Headlines News

Study approved

From left council members Nall, Walker, Webster, Harrison and Smith listen during the March 11 workshop.

First step in city school system?


News Staff Writer

In a meeting where most of the discussion took place after formal adjournment, Atmore City Council members voted unanimously on Monday (March 25) to hire a Vestavia Hills firm to help determine the feasibility of forming a city school system.
The council action marked the first step in a long process toward deciding whether or not to create the municipal education system, but supporters of a move to separate the three schools within Atmore’s city limits from the Escambia County School System apparently expected more.
Just as council members voted to end the meeting and were preparing to leave, Loumeek White — president of Atmore Citizens of Change — asked to speak. White reminded Mayor Jim Staff that the council had voted at its March 11 meeting to consider a formal resolution of the city’s intent to form a three-school system and to notify state education officials of the plan.
That set off a debate that lasted about 10 minutes, during which some of the confusion present at prior meetings on the subject resurfaced.
“We’ll do this when we get through with the study to see where we are,” Staff replied. “I know what you’re asking for, but I don’t think that was what the motion said.”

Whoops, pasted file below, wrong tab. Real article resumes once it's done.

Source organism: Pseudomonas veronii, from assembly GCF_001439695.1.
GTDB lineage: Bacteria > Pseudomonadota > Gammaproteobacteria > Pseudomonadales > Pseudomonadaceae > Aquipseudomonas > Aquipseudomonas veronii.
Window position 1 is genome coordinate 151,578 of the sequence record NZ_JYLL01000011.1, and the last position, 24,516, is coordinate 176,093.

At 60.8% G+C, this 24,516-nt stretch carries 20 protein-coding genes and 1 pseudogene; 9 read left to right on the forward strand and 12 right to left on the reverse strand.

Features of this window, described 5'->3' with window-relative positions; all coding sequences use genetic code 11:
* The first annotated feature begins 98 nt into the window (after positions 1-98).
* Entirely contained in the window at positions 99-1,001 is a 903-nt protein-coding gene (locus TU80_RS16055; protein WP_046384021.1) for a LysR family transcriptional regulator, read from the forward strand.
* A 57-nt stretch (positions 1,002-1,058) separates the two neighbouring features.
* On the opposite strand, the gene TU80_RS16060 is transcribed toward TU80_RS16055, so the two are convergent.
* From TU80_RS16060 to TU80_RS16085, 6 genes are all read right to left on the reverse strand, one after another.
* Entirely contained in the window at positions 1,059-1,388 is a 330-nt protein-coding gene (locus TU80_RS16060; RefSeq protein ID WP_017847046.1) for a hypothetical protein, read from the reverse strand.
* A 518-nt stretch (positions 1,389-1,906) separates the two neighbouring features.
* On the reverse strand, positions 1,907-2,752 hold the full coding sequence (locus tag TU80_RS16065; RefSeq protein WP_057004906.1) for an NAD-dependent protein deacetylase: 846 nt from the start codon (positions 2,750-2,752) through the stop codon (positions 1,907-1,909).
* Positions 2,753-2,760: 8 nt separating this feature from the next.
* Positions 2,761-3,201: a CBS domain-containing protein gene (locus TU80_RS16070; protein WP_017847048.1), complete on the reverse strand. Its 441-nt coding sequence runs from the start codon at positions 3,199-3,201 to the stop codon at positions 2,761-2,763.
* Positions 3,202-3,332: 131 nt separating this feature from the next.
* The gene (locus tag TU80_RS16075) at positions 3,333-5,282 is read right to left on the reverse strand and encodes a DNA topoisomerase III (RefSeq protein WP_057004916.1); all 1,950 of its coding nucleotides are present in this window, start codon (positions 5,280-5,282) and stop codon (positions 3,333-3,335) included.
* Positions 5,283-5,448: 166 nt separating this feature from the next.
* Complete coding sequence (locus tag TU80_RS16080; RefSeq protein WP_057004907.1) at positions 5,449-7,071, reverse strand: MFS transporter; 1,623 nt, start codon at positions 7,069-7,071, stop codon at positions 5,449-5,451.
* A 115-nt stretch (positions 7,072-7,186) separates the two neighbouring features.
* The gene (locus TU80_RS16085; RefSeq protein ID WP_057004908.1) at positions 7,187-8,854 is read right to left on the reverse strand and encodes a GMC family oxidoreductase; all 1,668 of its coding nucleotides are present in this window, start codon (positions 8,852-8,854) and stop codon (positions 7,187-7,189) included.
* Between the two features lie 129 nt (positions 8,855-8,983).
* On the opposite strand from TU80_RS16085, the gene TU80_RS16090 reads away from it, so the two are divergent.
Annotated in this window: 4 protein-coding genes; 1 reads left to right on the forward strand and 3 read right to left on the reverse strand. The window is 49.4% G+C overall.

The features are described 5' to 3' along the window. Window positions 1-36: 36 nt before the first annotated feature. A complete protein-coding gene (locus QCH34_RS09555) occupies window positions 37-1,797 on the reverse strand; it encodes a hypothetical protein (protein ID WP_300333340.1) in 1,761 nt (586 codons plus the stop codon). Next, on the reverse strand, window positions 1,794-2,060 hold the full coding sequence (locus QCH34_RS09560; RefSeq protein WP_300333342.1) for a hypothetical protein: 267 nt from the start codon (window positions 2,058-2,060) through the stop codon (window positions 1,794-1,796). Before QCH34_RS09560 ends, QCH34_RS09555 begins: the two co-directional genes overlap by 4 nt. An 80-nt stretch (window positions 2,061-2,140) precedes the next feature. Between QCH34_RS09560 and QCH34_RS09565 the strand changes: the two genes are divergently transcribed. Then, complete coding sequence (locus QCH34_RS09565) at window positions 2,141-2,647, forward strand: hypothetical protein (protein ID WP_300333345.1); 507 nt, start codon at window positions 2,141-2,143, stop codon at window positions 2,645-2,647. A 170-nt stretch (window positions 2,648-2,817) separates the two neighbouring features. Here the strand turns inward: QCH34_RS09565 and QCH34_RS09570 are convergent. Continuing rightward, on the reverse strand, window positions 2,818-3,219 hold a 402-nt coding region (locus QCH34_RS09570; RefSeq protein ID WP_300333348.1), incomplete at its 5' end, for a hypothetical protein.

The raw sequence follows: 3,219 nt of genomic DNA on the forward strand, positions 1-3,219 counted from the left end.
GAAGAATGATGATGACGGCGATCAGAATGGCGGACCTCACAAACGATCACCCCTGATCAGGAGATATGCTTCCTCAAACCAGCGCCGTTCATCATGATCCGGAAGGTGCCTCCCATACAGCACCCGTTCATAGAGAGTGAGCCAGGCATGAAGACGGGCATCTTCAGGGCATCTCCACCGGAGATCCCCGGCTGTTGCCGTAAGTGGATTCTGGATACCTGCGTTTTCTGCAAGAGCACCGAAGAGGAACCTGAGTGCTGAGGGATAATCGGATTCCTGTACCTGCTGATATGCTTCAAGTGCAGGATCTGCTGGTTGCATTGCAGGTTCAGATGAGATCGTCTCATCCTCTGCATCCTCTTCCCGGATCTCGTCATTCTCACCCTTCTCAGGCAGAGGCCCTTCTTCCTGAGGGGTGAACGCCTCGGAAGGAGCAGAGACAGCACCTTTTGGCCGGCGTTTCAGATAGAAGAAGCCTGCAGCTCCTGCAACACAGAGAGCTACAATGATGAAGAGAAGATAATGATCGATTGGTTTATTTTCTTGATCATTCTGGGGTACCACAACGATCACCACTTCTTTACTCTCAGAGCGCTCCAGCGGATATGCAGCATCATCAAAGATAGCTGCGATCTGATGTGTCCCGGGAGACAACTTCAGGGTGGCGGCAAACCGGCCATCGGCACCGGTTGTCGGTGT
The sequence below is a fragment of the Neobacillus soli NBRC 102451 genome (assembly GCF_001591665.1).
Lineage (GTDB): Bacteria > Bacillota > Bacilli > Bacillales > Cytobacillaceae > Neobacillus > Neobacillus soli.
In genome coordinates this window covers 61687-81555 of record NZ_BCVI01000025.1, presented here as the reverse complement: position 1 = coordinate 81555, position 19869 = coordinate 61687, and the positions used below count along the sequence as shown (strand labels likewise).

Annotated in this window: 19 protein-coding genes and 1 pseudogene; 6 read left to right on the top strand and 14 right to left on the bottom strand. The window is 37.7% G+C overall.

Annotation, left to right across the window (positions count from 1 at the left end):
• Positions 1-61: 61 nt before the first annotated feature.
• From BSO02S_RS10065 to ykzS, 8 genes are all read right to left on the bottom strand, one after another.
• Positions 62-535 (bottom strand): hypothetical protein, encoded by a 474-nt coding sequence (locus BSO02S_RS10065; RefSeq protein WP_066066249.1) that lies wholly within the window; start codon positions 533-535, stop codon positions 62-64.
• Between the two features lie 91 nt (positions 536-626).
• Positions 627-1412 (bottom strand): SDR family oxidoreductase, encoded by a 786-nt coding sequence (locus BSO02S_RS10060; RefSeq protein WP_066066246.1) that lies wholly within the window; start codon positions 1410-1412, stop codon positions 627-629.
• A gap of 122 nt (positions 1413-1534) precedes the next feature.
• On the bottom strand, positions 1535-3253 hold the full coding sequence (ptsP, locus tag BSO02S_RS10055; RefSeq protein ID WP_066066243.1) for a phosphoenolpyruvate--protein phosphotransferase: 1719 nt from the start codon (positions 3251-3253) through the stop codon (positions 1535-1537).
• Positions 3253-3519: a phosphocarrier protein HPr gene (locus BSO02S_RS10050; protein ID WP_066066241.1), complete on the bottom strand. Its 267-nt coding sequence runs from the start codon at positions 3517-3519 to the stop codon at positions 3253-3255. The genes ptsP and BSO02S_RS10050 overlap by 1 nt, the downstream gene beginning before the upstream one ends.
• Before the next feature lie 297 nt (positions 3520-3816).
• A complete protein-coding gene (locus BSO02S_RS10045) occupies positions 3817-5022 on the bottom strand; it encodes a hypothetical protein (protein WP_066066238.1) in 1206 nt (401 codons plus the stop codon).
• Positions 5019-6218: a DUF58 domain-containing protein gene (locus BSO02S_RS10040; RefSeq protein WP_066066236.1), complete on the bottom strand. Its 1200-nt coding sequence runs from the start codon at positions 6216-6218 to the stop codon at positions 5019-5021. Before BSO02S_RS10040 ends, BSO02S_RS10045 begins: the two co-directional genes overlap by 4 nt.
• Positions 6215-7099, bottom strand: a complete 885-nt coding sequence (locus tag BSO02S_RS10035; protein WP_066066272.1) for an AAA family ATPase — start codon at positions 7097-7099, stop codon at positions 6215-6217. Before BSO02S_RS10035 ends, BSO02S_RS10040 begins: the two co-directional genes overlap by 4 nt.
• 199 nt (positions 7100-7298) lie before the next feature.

District 4’s Susan Smith jumped into the fray at that point.
“My question is: Do we have to have a resolution before we do the study?” Smith said. “We have to send a resolution to the state, saying this is our intention.”
District 5’s Chris Harrison reiterated that to go ahead with such a resolution would be putting the cart before the horse.
“We need to make sure we can pay for it (the school system) first,” Harrison said. “That’s the main thing, that’s what the study does.”
Harrison agreed that Smith had made the motion she earlier mentioned and that District 2’s Jerome Webster had seconded it. But, he pointed out, a video of the meeting that was posted on Facebook shows that a vote was never taken on the matter, that it was lost in the confusion that erupted near the end of that council session, which was attended by more than 90 people.
Staff ended the debate at that point, prompting a local minister — one of about two dozen supporters of the proposed city school system on hand — to leave the room in anger.
“Anyway, this is the way it’s supposed to be done,” the mayor said, noting that a vote for adjournment had already been taken. “This is what we’re going to do. And the meeting is over, by the way.”
Michael Arnold, vice president of ACOC, took exception to the mayor’s comments, waving his arms and speaking to the mayor, council members and the other city-school supporters in the audience as he vacated the meeting room.
“Oh, buddy,” he said as he headed for the door. “Election time is coming; y’all better wake up.”
The city will pay Decision Resources, headed up by Dr. Ira Harvey, $60,000 to conduct the feasibility study. At a council workshop held last Thursday, March 21, Harvey reported that such a study would take “about 18 months, maybe more.”